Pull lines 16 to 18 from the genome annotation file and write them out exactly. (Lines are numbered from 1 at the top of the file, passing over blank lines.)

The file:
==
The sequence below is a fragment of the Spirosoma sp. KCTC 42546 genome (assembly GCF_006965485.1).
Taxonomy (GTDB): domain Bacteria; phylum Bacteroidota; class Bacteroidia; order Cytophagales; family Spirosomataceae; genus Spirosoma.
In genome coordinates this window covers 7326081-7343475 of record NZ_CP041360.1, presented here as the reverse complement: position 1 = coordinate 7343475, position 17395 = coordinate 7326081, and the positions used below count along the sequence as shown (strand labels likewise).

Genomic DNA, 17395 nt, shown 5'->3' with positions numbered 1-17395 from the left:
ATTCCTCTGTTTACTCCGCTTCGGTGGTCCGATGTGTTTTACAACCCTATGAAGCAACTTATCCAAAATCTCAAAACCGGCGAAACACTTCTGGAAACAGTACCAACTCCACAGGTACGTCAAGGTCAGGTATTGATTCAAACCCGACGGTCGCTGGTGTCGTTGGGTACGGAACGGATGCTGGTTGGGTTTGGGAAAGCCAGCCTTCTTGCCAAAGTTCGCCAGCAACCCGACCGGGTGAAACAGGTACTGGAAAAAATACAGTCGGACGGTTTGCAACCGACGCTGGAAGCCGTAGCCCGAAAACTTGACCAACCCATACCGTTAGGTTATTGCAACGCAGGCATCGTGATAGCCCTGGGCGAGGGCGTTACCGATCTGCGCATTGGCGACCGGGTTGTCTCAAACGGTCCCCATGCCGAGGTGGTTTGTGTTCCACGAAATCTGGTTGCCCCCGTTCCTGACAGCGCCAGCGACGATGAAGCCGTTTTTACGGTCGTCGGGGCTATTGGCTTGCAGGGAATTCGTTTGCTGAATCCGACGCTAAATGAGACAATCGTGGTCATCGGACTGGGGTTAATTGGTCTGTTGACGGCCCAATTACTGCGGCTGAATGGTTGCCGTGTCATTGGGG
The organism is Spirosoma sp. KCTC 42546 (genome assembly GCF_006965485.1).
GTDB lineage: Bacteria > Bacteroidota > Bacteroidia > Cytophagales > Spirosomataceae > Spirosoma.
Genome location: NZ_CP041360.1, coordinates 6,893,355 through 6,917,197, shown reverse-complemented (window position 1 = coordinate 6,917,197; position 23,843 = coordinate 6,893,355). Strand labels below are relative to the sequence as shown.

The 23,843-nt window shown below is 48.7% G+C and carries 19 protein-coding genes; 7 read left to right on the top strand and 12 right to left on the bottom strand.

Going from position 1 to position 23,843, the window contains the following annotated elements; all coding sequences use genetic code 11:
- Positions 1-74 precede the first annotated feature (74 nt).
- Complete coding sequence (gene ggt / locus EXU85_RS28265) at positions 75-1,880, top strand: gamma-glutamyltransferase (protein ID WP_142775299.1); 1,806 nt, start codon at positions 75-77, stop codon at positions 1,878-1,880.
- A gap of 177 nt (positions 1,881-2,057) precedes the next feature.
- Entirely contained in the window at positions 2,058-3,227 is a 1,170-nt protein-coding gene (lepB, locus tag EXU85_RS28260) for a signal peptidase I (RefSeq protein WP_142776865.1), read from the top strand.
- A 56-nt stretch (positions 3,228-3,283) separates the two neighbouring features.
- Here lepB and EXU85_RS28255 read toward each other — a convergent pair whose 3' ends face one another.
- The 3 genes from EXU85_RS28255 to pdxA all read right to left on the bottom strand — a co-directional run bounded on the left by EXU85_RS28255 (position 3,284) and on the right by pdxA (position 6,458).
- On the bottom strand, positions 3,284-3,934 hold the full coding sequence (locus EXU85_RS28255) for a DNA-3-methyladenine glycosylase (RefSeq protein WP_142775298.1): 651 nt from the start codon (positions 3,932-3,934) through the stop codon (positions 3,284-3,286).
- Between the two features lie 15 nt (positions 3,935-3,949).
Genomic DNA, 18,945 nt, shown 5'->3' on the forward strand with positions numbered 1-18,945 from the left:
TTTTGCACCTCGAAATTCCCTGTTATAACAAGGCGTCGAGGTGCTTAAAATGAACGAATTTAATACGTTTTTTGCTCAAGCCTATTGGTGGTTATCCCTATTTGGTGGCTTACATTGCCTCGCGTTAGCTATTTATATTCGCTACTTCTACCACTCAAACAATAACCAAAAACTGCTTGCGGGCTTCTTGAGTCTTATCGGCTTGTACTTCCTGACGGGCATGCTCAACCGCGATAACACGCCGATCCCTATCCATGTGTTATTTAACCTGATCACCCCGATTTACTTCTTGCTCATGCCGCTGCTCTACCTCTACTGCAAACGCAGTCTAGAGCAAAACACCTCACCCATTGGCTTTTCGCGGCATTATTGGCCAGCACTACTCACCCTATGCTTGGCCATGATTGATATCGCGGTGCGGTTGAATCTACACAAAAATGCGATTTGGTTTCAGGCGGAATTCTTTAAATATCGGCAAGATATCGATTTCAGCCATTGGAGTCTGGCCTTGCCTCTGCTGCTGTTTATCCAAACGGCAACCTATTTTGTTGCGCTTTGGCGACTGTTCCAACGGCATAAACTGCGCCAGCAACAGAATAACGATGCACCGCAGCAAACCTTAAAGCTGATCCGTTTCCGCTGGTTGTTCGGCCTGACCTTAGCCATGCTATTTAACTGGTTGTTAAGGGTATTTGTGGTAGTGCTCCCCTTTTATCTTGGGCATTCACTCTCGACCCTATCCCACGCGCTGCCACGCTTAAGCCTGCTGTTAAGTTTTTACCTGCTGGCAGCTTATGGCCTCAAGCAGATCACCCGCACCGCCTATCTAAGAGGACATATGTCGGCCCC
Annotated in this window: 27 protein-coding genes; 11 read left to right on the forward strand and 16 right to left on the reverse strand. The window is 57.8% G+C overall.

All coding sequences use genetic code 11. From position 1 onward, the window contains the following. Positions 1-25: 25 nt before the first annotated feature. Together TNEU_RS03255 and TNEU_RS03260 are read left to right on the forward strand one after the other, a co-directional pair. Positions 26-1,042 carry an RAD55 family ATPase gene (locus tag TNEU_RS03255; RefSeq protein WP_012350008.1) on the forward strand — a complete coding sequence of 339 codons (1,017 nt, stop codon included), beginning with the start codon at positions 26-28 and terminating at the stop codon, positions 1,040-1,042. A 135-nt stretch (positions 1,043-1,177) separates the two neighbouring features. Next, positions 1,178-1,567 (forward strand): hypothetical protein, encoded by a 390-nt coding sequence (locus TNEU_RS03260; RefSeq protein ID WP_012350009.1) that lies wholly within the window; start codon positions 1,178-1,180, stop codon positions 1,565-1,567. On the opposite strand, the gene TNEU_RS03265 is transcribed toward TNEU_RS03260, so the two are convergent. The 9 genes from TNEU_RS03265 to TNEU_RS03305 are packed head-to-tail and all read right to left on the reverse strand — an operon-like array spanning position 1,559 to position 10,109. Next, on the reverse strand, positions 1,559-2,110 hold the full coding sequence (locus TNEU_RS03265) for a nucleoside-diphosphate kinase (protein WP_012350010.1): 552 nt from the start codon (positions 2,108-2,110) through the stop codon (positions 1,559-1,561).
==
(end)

- Here lepB and EXU85_RS28255 read toward each other — a convergent pair whose 3' ends face one another.
- The 3 genes from EXU85_RS28255 to pdxA all read right to left on the bottom strand — a co-directional run bounded on the left by EXU85_RS28255 (position 3,284) and on the right by pdxA (position 6,458).
- On the bottom strand, positions 3,284-3,934 hold the full coding sequence (locus EXU85_RS28255) for a DNA-3-methyladenine glycosylase (RefSeq protein WP_142775298.1): 651 nt from the start codon (positions 3,932-3,934) through the stop codon (positions 3,284-3,286).